posted by ubiquity at 11:22 AM on April 5, 2018 [2 favorites]

I did the same move a few years back through Berger-Allied, in Fullterton: (www.bergerallied.com,
714-449-6664.) Tony Humphries was the particular guy we spoke with, but I don't imagine it matters. We chose the "you pack the boxes, movers put them on a large shared truck" option. I think there was a few-day delivery window, but we barely had enough time to get the keys before they arrived, despite driving flat out with a cat in the car the whole way.

They weren't the cheapest option, but they did a fine job and were happy to directly bill my employer in Chicago. We had the same driver and assistant on both ends of the trip, and they seemed perfectly straightforward and professional. The local staff who joined them on each side were competent and not obviously unhappy. We had a one bedroom apartment and also bunch of very strange and heavy art objects and art-studio equipment traveling to two different addresses in Chicago. Everything was in great shape and in the right place. They handled tight alleys and cramped freight elevators easily.

We did discover at the last moment that getting parking permits was our responsibility rather than something the company does. If you need that, plan early!

On edit: sorry my link is breaking line wrapping. In the interest of not breaking things even more before the edit window closes, I'll leave it alone.
posted by eotvos at 11:26 AM on April 5, 2018

Seek an estimate from Graebel. They are the only moving company that owns and runs their entire operation, nationwide (as contrasted with any number of truly local shops who simply operate under a big national name). This means that EVERYONE who works for them has been carefully vetted. It also means that everyone follows the same rules and policies when it comes to caring for your stuff. None of that "not my problem" excuse-making.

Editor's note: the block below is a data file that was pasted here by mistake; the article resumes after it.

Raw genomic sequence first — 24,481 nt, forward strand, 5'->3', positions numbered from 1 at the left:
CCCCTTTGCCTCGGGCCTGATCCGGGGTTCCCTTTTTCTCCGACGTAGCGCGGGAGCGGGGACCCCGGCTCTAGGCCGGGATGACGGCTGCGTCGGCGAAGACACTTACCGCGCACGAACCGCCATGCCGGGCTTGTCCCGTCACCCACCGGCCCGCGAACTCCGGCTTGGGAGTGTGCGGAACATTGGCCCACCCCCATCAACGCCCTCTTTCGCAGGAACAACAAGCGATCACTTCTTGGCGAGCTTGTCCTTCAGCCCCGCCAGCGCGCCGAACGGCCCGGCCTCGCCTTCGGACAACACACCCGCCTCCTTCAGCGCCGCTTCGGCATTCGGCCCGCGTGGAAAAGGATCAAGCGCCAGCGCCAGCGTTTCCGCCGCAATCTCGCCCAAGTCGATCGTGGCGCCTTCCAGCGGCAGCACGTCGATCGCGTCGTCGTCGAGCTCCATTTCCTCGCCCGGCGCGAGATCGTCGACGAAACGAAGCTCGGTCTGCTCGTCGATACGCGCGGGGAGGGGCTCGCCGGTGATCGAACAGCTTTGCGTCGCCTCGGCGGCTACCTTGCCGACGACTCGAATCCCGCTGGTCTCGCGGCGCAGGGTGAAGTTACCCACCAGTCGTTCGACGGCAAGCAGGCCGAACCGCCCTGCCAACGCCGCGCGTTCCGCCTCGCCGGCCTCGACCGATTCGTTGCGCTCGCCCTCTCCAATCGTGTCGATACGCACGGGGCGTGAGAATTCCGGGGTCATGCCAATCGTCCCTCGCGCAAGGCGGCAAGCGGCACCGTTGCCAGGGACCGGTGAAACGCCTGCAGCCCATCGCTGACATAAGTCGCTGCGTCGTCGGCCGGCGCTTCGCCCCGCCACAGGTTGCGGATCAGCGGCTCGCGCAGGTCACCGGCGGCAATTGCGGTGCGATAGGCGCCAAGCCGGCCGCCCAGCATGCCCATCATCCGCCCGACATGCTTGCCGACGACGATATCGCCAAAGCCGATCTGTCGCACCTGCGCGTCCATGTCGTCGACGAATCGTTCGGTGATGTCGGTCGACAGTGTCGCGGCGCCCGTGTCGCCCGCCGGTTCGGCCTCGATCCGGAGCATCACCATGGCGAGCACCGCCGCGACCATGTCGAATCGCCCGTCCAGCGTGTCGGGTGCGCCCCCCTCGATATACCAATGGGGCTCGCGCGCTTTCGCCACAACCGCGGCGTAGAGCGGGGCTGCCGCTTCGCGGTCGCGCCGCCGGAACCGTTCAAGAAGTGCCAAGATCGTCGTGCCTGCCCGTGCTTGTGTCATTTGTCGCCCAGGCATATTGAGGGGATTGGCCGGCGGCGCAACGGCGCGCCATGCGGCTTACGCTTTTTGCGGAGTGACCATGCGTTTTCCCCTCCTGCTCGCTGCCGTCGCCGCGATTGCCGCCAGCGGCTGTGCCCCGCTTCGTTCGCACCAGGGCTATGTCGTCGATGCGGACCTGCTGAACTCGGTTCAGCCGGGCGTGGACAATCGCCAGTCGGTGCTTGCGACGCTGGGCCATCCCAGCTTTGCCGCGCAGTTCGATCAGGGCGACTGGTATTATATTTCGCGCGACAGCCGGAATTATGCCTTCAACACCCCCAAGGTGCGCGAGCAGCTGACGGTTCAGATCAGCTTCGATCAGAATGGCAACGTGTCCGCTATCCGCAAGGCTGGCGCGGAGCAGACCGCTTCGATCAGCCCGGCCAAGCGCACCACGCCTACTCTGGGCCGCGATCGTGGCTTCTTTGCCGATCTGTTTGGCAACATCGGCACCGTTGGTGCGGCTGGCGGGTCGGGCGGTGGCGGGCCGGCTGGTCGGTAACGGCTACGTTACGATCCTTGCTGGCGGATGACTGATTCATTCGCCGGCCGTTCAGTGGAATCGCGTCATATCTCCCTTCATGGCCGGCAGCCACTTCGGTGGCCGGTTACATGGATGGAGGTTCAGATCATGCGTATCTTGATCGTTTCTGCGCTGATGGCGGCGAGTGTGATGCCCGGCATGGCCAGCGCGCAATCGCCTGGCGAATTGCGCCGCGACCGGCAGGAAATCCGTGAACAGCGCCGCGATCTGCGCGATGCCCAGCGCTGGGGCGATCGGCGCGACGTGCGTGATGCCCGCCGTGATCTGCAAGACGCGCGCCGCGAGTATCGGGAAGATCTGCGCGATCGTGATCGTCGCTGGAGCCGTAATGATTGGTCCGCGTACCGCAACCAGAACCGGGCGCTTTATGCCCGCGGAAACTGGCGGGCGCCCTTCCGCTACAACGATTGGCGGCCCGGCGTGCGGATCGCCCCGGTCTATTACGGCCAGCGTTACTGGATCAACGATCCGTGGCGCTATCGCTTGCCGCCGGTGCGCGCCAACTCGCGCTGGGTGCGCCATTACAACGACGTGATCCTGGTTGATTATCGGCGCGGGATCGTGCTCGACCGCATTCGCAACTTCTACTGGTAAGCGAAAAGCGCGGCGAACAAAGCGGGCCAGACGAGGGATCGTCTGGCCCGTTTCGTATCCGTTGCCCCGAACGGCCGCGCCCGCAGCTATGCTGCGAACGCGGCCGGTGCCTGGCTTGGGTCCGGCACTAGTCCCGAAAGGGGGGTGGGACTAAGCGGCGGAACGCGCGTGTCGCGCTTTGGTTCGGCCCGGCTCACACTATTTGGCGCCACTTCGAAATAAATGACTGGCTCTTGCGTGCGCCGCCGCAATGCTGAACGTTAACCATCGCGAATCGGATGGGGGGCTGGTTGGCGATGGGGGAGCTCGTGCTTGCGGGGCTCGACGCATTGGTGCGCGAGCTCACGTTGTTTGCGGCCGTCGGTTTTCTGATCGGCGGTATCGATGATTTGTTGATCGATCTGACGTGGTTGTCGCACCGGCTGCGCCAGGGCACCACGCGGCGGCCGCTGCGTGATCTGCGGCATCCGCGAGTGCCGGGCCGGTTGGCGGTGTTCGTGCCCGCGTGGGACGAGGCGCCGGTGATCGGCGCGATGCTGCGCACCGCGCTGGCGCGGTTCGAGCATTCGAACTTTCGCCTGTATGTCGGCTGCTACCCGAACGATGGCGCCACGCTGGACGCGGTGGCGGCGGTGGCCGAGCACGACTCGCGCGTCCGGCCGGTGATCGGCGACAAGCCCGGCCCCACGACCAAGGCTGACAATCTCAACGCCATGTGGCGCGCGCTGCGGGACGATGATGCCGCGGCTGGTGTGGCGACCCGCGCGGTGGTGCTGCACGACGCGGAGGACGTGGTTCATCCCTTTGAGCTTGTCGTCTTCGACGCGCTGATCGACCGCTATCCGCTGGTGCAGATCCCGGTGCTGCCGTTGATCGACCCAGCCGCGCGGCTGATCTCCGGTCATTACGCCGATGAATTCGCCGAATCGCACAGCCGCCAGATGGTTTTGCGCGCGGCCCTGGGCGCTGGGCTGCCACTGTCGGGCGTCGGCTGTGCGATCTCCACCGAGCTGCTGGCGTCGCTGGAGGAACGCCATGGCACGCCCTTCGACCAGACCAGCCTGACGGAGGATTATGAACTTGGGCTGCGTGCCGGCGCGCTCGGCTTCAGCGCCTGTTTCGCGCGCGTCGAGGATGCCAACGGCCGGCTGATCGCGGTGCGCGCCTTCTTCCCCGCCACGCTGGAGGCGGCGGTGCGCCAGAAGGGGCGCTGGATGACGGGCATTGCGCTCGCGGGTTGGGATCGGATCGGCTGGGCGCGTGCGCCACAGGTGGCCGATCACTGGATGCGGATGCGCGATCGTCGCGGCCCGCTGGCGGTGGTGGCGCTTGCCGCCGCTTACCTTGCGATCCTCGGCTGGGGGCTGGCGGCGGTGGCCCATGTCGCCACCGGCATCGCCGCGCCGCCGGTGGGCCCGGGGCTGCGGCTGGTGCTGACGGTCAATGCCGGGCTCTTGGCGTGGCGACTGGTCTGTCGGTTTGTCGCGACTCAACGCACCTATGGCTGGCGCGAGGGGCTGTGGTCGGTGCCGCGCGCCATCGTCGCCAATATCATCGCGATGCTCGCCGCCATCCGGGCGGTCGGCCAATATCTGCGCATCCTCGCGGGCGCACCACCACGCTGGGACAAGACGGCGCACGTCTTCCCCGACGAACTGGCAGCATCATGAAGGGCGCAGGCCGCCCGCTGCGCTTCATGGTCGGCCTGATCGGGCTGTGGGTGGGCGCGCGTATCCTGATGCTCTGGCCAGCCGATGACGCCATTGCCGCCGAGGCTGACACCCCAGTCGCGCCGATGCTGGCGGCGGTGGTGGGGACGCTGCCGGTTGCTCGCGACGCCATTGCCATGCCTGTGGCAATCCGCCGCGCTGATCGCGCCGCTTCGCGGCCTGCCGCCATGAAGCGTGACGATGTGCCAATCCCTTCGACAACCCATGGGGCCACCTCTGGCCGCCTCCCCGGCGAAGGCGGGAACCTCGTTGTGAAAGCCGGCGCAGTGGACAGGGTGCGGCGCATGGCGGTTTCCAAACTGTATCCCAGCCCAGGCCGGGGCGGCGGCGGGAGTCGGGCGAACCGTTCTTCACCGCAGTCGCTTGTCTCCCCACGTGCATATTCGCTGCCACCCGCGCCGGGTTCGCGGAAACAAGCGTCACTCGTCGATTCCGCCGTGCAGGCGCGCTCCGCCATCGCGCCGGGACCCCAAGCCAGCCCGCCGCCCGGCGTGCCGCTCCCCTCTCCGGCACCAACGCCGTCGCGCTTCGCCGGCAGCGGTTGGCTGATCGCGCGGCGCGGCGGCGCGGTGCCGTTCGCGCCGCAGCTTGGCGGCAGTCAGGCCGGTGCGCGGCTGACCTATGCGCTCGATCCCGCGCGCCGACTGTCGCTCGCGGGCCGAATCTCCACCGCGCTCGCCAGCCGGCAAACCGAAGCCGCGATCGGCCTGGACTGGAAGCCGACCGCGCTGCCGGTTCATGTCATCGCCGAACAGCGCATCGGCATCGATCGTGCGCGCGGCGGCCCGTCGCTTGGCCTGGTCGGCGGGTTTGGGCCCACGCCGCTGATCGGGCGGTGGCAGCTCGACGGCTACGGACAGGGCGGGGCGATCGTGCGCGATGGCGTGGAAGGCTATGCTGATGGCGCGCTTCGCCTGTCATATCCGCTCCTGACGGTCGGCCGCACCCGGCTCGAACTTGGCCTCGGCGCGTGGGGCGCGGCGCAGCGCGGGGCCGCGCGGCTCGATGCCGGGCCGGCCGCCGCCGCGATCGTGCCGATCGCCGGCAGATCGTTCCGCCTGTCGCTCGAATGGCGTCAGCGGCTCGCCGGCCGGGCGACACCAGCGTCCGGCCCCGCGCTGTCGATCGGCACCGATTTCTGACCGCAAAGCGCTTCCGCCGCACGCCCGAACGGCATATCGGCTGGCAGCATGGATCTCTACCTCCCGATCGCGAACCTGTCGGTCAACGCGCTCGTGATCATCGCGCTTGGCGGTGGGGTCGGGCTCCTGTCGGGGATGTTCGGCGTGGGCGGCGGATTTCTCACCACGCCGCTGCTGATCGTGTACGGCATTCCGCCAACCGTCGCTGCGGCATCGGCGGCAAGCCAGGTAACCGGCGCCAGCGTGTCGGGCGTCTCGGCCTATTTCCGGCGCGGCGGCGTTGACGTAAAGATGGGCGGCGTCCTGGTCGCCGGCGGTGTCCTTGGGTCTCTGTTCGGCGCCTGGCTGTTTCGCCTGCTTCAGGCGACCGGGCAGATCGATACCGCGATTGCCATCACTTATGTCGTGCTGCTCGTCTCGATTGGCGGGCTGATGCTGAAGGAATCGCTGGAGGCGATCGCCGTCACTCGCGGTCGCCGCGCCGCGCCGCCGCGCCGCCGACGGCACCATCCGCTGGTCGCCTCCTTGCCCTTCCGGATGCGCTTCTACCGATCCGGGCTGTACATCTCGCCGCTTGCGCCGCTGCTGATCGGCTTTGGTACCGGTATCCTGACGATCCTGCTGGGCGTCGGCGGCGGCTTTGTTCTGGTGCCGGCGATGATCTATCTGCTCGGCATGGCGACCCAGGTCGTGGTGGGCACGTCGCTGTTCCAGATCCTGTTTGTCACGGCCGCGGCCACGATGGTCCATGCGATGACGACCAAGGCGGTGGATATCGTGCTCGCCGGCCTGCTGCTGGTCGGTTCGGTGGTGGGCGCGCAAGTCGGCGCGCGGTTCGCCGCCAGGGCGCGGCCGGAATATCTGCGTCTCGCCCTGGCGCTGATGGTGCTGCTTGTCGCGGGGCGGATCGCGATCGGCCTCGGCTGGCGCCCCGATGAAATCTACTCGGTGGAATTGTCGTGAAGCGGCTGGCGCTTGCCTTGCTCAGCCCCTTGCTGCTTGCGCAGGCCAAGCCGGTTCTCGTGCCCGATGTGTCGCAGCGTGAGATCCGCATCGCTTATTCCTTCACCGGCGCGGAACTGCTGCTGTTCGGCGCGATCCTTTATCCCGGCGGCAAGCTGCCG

Graebel's prices will not be the cheapest, obviously.
posted by John Borrowman at 11:55 AM on April 5, 2018

We moved from Chicago to California and my husband's firm did not have an official relo anything (although we did get some reimbursements) and it was totally fine.

We used UPack (ReloCubes which I think are about the same size as the smallest Pods) and had local movers on both ends. However, UPack had a Terminal to Terminal option which meant you could take a moving truck to their facility and load up your cubes (or trailer space). Might be worth looking into.
posted by sm1tten at 7:49 PM on April 5, 2018

2 cross country moves originating from Los Angeles here. I used north star moving both times. They were fast, affordable and reliable. They should have an affiliate in Chicago... as this is what they do. They get your stuff, ship it as freight, and then a local affiliate mover in Chicago brings it to your new home.
posted by pazazygeek at 8:02 AM on April 6, 2018

Seek an estimate from Graebel.

Graebel Van Lines is bankrupt. Graebel Relocation Services is still viable company but they are relocation focused and not a van line so not an option.

If you have the money find an agent through a big provider. They will never be cheapest but they are honest.

posted by lstanley at 3:02 PM on April 6, 2018